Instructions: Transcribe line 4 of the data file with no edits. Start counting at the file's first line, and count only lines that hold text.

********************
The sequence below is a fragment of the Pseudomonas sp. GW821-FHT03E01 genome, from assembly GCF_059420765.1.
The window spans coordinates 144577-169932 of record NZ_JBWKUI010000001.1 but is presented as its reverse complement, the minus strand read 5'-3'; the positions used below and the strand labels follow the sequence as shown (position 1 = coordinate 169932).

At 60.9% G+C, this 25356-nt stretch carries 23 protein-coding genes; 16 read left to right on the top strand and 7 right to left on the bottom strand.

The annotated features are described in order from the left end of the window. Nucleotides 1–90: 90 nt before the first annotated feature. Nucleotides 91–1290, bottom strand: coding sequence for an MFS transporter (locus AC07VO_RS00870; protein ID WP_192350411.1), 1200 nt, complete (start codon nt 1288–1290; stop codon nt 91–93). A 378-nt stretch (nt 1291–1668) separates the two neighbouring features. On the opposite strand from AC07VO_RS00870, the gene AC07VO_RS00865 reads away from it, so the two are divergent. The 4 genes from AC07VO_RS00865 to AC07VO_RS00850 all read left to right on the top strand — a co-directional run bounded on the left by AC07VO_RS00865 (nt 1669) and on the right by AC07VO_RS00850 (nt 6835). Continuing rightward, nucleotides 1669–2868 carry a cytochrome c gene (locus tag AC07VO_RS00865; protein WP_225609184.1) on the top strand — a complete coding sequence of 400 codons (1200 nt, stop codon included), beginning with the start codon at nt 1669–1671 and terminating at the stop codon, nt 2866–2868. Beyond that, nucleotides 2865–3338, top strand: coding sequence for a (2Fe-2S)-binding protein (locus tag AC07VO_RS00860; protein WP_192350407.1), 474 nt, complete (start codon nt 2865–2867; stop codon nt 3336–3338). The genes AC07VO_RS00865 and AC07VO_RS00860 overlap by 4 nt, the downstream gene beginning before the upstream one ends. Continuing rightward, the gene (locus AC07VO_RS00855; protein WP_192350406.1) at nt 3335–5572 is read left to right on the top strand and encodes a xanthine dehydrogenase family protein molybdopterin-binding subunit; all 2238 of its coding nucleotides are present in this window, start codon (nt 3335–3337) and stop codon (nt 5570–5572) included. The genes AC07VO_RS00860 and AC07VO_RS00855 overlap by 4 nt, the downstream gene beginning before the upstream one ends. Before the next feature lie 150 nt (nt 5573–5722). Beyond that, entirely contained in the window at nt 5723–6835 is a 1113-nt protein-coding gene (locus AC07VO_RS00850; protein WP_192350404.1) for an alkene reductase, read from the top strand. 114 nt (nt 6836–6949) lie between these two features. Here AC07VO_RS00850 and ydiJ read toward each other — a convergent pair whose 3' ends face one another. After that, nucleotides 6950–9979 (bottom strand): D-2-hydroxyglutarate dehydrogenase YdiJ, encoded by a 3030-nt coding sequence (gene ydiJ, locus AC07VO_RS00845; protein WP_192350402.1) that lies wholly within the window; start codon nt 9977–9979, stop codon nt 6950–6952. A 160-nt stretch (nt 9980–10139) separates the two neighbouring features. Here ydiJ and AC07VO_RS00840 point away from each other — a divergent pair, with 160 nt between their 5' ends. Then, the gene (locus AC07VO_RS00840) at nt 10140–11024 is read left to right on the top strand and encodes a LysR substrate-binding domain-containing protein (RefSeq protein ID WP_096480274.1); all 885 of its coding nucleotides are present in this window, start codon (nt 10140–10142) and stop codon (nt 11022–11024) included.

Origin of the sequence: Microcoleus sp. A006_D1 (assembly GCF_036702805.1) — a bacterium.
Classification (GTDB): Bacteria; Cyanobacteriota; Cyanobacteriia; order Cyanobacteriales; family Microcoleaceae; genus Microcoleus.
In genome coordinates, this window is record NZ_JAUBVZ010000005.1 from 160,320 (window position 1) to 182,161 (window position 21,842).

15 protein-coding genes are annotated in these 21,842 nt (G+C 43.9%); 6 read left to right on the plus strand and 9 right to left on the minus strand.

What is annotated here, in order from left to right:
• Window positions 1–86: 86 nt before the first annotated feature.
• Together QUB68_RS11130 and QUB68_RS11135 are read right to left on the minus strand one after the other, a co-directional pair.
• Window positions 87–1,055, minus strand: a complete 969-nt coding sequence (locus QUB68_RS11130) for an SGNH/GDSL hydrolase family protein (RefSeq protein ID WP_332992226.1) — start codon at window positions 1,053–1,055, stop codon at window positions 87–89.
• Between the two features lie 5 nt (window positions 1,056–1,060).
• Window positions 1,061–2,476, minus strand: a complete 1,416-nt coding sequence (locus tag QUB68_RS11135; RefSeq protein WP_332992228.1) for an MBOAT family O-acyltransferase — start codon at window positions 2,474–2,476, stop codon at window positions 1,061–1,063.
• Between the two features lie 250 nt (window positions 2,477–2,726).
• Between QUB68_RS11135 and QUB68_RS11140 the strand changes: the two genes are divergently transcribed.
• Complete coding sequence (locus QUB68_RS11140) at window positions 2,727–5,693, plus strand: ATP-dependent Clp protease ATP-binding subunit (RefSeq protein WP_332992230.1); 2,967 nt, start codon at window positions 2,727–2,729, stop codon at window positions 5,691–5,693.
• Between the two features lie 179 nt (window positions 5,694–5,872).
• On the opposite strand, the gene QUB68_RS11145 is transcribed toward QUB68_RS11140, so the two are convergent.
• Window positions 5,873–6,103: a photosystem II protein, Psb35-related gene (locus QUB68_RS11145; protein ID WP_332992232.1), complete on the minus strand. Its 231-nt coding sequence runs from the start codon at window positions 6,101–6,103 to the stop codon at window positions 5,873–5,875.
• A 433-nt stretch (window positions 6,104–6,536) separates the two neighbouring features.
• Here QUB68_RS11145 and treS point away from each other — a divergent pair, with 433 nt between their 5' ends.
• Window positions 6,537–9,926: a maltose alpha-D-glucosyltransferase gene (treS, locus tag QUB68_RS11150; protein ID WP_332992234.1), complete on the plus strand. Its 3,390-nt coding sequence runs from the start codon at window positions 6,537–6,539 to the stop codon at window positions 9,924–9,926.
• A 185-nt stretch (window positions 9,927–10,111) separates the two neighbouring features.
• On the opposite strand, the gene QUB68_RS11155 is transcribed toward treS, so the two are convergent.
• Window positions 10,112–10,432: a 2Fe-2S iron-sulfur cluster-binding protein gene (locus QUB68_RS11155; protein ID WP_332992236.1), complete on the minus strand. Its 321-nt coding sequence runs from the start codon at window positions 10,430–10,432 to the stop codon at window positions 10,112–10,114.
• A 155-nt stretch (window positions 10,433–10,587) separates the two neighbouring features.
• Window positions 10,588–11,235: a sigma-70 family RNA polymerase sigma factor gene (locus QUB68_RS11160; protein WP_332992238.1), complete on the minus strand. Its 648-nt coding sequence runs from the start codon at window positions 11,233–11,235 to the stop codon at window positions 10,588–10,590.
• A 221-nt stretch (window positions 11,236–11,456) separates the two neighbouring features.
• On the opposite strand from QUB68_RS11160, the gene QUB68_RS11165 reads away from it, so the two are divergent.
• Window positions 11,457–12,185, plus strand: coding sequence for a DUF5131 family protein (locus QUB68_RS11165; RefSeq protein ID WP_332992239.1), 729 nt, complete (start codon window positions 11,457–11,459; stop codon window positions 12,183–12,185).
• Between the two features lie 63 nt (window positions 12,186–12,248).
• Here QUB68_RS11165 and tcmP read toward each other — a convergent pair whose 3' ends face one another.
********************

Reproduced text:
The annotated features are described in order from the left end of the window. Nucleotides 1–90: 90 nt before the first annotated feature. Nucleotides 91–1290, bottom strand: coding sequence for an MFS transporter (locus AC07VO_RS00870; protein ID WP_192350411.1), 1200 nt, complete (start codon nt 1288–1290; stop codon nt 91–93). A 378-nt stretch (nt 1291–1668) separates the two neighbouring features. On the opposite strand from AC07VO_RS00870, the gene AC07VO_RS00865 reads away from it, so the two are divergent. The 4 genes from AC07VO_RS00865 to AC07VO_RS00850 all read left to right on the top strand — a co-directional run bounded on the left by AC07VO_RS00865 (nt 1669) and on the right by AC07VO_RS00850 (nt 6835). Continuing rightward, nucleotides 1669–2868 carry a cytochrome c gene (locus tag AC07VO_RS00865; protein WP_225609184.1) on the top strand — a complete coding sequence of 400 codons (1200 nt, stop codon included), beginning with the start codon at nt 1669–1671 and terminating at the stop codon, nt 2866–2868. Beyond that, nucleotides 2865–3338, top strand: coding sequence for a (2Fe-2S)-binding protein (locus tag AC07VO_RS00860; protein WP_192350407.1), 474 nt, complete (start codon nt 2865–2867; stop codon nt 3336–3338). The genes AC07VO_RS00865 and AC07VO_RS00860 overlap by 4 nt, the downstream gene beginning before the upstream one ends. Continuing rightward, the gene (locus AC07VO_RS00855; protein WP_192350406.1) at nt 3335–5572 is read left to right on the top strand and encodes a xanthine dehydrogenase family protein molybdopterin-binding subunit; all 2238 of its coding nucleotides are present in this window, start codon (nt 3335–3337) and stop codon (nt 5570–5572) included. The genes AC07VO_RS00860 and AC07VO_RS00855 overlap by 4 nt, the downstream gene beginning before the upstream one ends. Before the next feature lie 150 nt (nt 5573–5722). Beyond that, entirely contained in the window at nt 5723–6835 is a 1113-nt protein-coding gene (locus AC07VO_RS00850; protein WP_192350404.1) for an alkene reductase, read from the top strand. 114 nt (nt 6836–6949) lie between these two features. Here AC07VO_RS00850 and ydiJ read toward each other — a convergent pair whose 3' ends face one another. After that, nucleotides 6950–9979 (bottom strand): D-2-hydroxyglutarate dehydrogenase YdiJ, encoded by a 3030-nt coding sequence (gene ydiJ, locus AC07VO_RS00845; protein WP_192350402.1) that lies wholly within the window; start codon nt 9977–9979, stop codon nt 6950–6952. A 160-nt stretch (nt 9980–10139) separates the two neighbouring features. Here ydiJ and AC07VO_RS00840 point away from each other — a divergent pair, with 160 nt between their 5' ends. Then, the gene (locus AC07VO_RS00840) at nt 10140–11024 is read left to right on the top strand and encodes a LysR substrate-binding domain-containing protein (RefSeq protein ID WP_096480274.1); all 885 of its coding nucleotides are present in this window, start codon (nt 10140–10142) and stop codon (nt 11022–11024) included.